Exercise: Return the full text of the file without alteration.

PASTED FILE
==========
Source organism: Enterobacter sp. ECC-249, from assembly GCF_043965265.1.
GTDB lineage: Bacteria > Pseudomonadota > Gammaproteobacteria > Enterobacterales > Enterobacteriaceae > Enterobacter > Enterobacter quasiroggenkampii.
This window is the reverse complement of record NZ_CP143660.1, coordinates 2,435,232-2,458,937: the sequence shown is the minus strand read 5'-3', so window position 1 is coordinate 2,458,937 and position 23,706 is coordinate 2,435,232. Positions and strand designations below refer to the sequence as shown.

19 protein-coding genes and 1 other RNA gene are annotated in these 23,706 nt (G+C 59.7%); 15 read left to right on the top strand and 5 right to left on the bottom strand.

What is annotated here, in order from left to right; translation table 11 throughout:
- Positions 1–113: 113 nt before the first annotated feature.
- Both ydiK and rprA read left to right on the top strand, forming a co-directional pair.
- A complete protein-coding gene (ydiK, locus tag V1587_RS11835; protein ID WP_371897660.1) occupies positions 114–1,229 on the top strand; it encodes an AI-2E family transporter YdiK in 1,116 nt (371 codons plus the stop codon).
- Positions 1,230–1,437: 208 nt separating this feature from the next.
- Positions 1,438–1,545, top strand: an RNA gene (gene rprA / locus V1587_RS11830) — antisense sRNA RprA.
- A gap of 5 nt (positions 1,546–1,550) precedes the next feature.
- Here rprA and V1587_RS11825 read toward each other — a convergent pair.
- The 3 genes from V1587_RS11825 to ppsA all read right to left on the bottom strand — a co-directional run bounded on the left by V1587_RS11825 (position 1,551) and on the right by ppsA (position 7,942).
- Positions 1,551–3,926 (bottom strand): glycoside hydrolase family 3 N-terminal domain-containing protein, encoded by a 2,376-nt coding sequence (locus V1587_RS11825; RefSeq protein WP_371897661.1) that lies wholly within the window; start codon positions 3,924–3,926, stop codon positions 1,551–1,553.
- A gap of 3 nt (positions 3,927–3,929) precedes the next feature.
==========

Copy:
Source organism: Enterobacter sp. ECC-249, from assembly GCF_043965265.1.
GTDB lineage: Bacteria > Pseudomonadota > Gammaproteobacteria > Enterobacterales > Enterobacteriaceae > Enterobacter > Enterobacter quasiroggenkampii.
This window is the reverse complement of record NZ_CP143660.1, coordinates 2,435,232-2,458,937: the sequence shown is the minus strand read 5'-3', so window position 1 is coordinate 2,458,937 and position 23,706 is coordinate 2,435,232. Positions and strand designations below refer to the sequence as shown.

19 protein-coding genes and 1 other RNA gene are annotated in these 23,706 nt (G+C 59.7%); 15 read left to right on the top strand and 5 right to left on the bottom strand.

What is annotated here, in order from left to right; translation table 11 throughout:
- Positions 1–113: 113 nt before the first annotated feature.
- Both ydiK and rprA read left to right on the top strand, forming a co-directional pair.
- A complete protein-coding gene (ydiK, locus tag V1587_RS11835; protein ID WP_371897660.1) occupies positions 114–1,229 on the top strand; it encodes an AI-2E family transporter YdiK in 1,116 nt (371 codons plus the stop codon).
- Positions 1,230–1,437: 208 nt separating this feature from the next.
- Positions 1,438–1,545, top strand: an RNA gene (gene rprA / locus V1587_RS11830) — antisense sRNA RprA.
- A gap of 5 nt (positions 1,546–1,550) precedes the next feature.
- Here rprA and V1587_RS11825 read toward each other — a convergent pair.
- The 3 genes from V1587_RS11825 to ppsA all read right to left on the bottom strand — a co-directional run bounded on the left by V1587_RS11825 (position 1,551) and on the right by ppsA (position 7,942).
- Positions 1,551–3,926 (bottom strand): glycoside hydrolase family 3 N-terminal domain-containing protein, encoded by a 2,376-nt coding sequence (locus V1587_RS11825; RefSeq protein WP_371897661.1) that lies wholly within the window; start codon positions 3,924–3,926, stop codon positions 1,551–1,553.
- A gap of 3 nt (positions 3,927–3,929) precedes the next feature.